The existence of wilderness is valuable not only in itself, Nash argues, but also to trigger a much-needed change of perspective: “Wilderness can be an intellectual and a biological starting point for putting human needs into ecological balance with those of our fellow travelers on spaceship Earth” (p. 389). Accordingly, Nash notes that, with the emergence of “environmental ethics” at the end of the 20th century, “there was a growing realization that of all the forms of pollution, that of the mind was the most serious. Correcting it meant changing values and attitudes, and wilderness was of major help here not only ecologically but intellectually as well” (p. 390).

Perhaps new kinds of artistic interpretation of wild landscapes today can encourage new kinds of actions.

This view confirms part of why I believe it is worthwhile to create art that celebrates wilderness, and which might be able to “convert” more people more fully to an understanding of the intrinsic value of nature. Despite the lack of need for publicizing national parks—considering the overcrowding of tourists in some National Parks (Nash describes in Chapter 15 how, since the 1960s, the parks have been at risk of being “loved to death”), which itself threatens preservation—I feel that art and music may be highly compatible with the intellectual transformation necessitated by the ecocentric view of wilderness. Just as the photographs of Carleton Watkins are thought to have helped convince Abraham Lincoln and the U.S. Congress to pass the Yosemite Grant Act in 1864, perhaps new kinds of artistic interpretation of wild landscapes today can encourage new kinds of actions.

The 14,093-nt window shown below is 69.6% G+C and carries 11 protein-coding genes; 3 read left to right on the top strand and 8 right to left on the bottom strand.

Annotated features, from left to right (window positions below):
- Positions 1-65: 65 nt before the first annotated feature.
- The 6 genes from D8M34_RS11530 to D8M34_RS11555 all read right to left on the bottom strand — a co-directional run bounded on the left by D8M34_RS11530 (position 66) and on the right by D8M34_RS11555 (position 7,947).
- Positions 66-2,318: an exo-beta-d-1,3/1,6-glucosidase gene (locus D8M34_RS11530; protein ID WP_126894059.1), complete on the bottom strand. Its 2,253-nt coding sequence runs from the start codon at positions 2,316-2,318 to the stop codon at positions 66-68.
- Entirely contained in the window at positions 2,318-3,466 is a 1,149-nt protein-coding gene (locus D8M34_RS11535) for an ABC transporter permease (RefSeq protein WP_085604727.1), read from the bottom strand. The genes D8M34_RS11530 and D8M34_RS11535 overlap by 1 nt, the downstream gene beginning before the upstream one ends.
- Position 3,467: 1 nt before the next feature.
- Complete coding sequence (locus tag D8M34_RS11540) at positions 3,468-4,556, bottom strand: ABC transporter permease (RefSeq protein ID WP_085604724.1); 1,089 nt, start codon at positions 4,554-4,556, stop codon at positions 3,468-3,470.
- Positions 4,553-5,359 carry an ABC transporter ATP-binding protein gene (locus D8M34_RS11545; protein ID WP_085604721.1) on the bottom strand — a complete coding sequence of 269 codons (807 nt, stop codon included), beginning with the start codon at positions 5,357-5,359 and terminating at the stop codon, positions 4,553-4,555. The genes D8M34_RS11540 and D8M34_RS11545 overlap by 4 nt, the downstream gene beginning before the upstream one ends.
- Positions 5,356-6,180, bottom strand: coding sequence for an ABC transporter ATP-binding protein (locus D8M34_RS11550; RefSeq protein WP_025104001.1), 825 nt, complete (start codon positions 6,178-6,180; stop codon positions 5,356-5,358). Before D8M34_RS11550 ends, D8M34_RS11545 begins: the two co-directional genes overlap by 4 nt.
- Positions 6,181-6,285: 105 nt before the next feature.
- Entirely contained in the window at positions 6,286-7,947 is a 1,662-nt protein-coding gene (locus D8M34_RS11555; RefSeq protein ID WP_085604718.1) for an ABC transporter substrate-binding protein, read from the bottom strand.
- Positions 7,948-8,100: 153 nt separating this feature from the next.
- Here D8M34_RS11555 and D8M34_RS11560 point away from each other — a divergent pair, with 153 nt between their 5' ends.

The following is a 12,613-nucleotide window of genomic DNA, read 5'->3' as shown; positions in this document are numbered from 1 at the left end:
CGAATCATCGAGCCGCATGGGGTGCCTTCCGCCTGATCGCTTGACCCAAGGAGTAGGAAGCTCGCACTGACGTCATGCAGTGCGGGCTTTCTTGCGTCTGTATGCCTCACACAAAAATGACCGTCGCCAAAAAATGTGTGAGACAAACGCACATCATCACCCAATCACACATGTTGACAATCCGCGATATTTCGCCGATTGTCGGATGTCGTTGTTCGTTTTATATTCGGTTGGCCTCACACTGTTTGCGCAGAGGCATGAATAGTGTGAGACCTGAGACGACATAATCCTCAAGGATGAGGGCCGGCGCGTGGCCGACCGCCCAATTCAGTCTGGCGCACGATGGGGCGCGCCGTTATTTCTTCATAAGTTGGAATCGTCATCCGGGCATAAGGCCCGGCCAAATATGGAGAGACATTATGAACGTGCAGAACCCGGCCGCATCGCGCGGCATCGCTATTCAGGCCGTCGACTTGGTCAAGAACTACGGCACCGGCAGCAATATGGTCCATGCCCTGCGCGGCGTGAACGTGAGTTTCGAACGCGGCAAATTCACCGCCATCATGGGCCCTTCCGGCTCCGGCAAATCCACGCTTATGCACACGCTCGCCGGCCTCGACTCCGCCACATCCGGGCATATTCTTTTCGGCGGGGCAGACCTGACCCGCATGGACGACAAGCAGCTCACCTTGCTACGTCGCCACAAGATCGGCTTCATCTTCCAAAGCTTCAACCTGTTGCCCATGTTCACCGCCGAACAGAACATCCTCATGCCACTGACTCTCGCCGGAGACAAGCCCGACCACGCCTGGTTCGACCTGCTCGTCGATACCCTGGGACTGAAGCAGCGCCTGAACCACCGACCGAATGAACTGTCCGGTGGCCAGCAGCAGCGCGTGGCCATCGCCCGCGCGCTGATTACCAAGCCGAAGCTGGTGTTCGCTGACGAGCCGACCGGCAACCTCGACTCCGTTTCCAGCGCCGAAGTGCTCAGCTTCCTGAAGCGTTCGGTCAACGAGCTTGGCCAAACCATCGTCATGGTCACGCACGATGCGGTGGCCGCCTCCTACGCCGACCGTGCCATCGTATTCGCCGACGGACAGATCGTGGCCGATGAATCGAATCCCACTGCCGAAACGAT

Carleton Watkins, Mirror View of the North Dome, Yosemite, 1865-66

Carleton Watkins, Mirror View of the North Dome, Yosemite, 1865-66

As I’ve noted before, art is itself an expression of human perspectives on the world and may be inescapably, inherently, anthropocentric. However, if what is most needed is to change minds about the rights of nature—which, Nash proposes, is the conclusion of environmental ethics—then art may act as an aid and amplifier for what wilderness has to tell us.

For more musings on how art might impact humanity’s views of nature, read why Landscape Music is more important than ever.